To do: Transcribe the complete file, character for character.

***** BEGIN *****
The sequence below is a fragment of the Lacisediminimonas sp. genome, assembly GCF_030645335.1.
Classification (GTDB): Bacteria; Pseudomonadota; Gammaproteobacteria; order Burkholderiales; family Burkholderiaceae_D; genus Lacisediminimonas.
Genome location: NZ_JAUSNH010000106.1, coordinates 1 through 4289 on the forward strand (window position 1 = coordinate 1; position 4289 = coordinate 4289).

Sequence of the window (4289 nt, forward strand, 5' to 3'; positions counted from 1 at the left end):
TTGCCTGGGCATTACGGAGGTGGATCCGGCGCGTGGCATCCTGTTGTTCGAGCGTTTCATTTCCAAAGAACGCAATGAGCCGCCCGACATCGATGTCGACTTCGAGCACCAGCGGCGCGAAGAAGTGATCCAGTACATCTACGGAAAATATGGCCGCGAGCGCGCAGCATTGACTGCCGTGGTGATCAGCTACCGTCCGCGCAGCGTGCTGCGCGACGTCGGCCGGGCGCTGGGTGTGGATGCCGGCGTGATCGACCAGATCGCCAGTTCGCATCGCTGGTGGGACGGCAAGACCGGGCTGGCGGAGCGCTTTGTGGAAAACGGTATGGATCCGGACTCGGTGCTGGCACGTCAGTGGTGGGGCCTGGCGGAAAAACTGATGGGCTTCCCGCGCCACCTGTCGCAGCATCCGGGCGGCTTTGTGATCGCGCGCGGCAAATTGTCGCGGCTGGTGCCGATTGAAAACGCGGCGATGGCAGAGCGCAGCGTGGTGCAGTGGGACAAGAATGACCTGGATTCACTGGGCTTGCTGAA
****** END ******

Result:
The sequence below is a fragment of the Lacisediminimonas sp. genome, assembly GCF_030645335.1.
Classification (GTDB): Bacteria; Pseudomonadota; Gammaproteobacteria; order Burkholderiales; family Burkholderiaceae_D; genus Lacisediminimonas.
Genome location: NZ_JAUSNH010000106.1, coordinates 1 through 4289 on the forward strand (window position 1 = coordinate 1; position 4289 = coordinate 4289).

Sequence of the window (4289 nt, forward strand, 5' to 3'; positions counted from 1 at the left end):
TTGCCTGGGCATTACGGAGGTGGATCCGGCGCGTGGCATCCTGTTGTTCGAGCGTTTCATTTCCAAAGAACGCAATGAGCCGCCCGACATCGATGTCGACTTCGAGCACCAGCGGCGCGAAGAAGTGATCCAGTACATCTACGGAAAATATGGCCGCGAGCGCGCAGCATTGACTGCCGTGGTGATCAGCTACCGTCCGCGCAGCGTGCTGCGCGACGTCGGCCGGGCGCTGGGTGTGGATGCCGGCGTGATCGACCAGATCGCCAGTTCGCATCGCTGGTGGGACGGCAAGACCGGGCTGGCGGAGCGCTTTGTGGAAAACGGTATGGATCCGGACTCGGTGCTGGCACGTCAGTGGTGGGGCCTGGCGGAAAAACTGATGGGCTTCCCGCGCCACCTGTCGCAGCATCCGGGCGGCTTTGTGATCGCGCGCGGCAAATTGTCGCGGCTGGTGCCGATTGAAAACGCGGCGATGGCAGAGCGCAGCGTGGTGCAGTGGGACAAGAATGACCTGGATTCACTGGGCTTGCTGAA